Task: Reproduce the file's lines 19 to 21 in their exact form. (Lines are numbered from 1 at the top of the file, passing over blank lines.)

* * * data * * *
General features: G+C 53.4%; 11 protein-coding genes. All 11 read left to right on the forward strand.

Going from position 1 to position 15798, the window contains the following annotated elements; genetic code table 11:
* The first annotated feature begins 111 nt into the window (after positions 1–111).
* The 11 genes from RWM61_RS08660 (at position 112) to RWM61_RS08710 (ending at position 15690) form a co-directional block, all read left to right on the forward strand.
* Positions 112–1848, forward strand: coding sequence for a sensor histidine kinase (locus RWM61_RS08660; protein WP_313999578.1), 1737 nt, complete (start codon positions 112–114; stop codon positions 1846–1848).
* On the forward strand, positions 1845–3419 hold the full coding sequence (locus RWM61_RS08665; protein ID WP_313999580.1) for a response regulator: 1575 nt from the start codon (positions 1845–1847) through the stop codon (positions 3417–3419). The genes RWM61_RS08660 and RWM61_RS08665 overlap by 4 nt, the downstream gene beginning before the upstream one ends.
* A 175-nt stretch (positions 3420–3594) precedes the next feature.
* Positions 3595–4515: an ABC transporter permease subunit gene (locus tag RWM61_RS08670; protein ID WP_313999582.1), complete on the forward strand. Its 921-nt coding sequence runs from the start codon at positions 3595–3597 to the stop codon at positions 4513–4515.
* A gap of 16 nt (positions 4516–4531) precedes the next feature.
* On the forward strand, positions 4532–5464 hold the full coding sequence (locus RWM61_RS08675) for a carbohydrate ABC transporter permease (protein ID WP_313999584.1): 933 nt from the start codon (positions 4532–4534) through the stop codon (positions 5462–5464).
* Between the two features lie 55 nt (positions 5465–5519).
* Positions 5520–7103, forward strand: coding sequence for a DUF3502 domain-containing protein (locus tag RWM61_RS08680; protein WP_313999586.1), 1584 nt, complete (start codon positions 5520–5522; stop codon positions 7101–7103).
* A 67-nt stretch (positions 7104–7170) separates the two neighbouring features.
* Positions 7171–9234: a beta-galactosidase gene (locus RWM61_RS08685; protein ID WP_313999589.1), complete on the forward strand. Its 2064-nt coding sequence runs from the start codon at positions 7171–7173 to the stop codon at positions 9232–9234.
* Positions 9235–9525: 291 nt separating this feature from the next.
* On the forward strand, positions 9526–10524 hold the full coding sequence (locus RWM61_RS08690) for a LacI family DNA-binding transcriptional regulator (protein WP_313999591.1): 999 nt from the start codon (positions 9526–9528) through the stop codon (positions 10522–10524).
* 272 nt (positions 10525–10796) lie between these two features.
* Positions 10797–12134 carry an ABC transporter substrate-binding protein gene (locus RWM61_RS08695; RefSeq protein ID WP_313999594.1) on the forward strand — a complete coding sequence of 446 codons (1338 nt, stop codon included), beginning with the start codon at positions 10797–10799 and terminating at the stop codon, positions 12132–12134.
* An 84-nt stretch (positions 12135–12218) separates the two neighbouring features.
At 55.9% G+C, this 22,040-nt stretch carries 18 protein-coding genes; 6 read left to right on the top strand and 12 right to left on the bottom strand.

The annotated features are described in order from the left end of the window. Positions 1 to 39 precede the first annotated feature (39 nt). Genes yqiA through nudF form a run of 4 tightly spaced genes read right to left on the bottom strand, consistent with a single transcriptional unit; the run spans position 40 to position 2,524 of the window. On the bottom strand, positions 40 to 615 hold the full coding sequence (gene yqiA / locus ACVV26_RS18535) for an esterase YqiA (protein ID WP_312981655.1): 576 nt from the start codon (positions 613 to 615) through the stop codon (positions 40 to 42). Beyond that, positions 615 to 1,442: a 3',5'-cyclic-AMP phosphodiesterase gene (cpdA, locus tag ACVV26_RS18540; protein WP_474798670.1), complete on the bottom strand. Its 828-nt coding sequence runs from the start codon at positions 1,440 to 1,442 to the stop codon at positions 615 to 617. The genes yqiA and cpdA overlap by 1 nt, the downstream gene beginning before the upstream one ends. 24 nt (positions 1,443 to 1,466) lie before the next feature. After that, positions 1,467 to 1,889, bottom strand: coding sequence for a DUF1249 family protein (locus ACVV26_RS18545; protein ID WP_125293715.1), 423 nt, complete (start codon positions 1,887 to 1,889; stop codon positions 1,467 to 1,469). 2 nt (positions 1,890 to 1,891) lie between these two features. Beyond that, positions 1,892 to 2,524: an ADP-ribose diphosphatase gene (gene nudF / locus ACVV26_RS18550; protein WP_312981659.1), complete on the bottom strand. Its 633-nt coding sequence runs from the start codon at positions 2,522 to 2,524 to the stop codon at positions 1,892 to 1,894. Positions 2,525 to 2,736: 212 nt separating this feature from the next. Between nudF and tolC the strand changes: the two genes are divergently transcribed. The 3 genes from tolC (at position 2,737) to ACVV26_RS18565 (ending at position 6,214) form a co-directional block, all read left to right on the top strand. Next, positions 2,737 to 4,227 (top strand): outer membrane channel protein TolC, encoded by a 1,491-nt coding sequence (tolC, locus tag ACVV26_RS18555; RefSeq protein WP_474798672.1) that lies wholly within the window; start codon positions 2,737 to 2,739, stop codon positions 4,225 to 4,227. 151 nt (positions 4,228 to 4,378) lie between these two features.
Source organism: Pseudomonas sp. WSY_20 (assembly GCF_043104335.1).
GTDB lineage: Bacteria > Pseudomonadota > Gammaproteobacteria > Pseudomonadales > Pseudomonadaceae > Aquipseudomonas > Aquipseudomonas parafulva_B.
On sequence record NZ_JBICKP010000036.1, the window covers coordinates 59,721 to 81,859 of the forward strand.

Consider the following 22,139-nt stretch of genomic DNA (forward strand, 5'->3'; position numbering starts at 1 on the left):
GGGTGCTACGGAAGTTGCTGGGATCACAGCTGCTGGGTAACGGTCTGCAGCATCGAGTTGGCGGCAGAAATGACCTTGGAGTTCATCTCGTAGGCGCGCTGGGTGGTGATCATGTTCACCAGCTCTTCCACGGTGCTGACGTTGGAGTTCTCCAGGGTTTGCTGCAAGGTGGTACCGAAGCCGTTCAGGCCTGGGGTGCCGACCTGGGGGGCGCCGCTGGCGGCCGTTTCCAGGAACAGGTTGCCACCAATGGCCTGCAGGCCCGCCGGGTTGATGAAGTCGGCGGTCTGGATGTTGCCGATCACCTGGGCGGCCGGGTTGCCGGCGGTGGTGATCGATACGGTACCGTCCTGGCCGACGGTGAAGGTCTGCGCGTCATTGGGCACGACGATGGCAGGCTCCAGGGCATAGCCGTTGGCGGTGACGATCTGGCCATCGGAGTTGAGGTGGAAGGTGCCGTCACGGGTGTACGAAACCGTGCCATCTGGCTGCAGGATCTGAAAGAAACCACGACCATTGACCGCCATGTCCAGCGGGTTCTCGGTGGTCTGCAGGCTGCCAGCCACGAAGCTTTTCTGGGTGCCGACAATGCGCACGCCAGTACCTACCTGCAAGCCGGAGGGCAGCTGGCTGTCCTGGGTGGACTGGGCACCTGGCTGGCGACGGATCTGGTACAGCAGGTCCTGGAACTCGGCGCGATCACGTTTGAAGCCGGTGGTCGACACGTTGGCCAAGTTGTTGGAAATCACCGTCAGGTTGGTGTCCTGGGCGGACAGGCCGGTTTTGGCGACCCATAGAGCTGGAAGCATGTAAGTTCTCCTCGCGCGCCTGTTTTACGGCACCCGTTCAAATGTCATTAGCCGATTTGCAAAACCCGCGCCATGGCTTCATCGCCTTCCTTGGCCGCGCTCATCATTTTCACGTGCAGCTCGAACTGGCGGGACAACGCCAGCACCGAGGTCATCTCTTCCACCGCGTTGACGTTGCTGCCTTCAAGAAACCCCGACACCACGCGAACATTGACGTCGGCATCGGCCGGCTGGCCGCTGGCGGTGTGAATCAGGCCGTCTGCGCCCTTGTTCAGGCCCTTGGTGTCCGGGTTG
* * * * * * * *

* An 84-nt stretch (positions 12135–12218) separates the two neighbouring features.
At 55.9% G+C, this 22,040-nt stretch carries 18 protein-coding genes; 6 read left to right on the top strand and 12 right to left on the bottom strand.

The annotated features are described in order from the left end of the window. Positions 1 to 39 precede the first annotated feature (39 nt). Genes yqiA through nudF form a run of 4 tightly spaced genes read right to left on the bottom strand, consistent with a single transcriptional unit; the run spans position 40 to position 2,524 of the window. On the bottom strand, positions 40 to 615 hold the full coding sequence (gene yqiA / locus ACVV26_RS18535) for an esterase YqiA (protein ID WP_312981655.1): 576 nt from the start codon (positions 613 to 615) through the stop codon (positions 40 to 42). Beyond that, positions 615 to 1,442: a 3',5'-cyclic-AMP phosphodiesterase gene (cpdA, locus tag ACVV26_RS18540; protein WP_474798670.1), complete on the bottom strand. Its 828-nt coding sequence runs from the start codon at positions 1,440 to 1,442 to the stop codon at positions 615 to 617. The genes yqiA and cpdA overlap by 1 nt, the downstream gene beginning before the upstream one ends. 24 nt (positions 1,443 to 1,466) lie before the next feature. After that, positions 1,467 to 1,889, bottom strand: coding sequence for a DUF1249 family protein (locus ACVV26_RS18545; protein ID WP_125293715.1), 423 nt, complete (start codon positions 1,887 to 1,889; stop codon positions 1,467 to 1,469). 2 nt (positions 1,890 to 1,891) lie between these two features. Beyond that, positions 1,892 to 2,524: an ADP-ribose diphosphatase gene (gene nudF / locus ACVV26_RS18550; protein WP_312981659.1), complete on the bottom strand. Its 633-nt coding sequence runs from the start codon at positions 2,522 to 2,524 to the stop codon at positions 1,892 to 1,894. Positions 2,525 to 2,736: 212 nt separating this feature from the next. Between nudF and tolC the strand changes: the two genes are divergently transcribed. The 3 genes from tolC (at position 2,737) to ACVV26_RS18565 (ending at position 6,214) form a co-directional block, all read left to right on the top strand. Next, positions 2,737 to 4,227 (top strand): outer membrane channel protein TolC, encoded by a 1,491-nt coding sequence (tolC, locus tag ACVV26_RS18555; RefSeq protein WP_474798672.1) that lies wholly within the window; start codon positions 2,737 to 2,739, stop codon positions 4,225 to 4,227. 151 nt (positions 4,228 to 4,378) lie between these two features.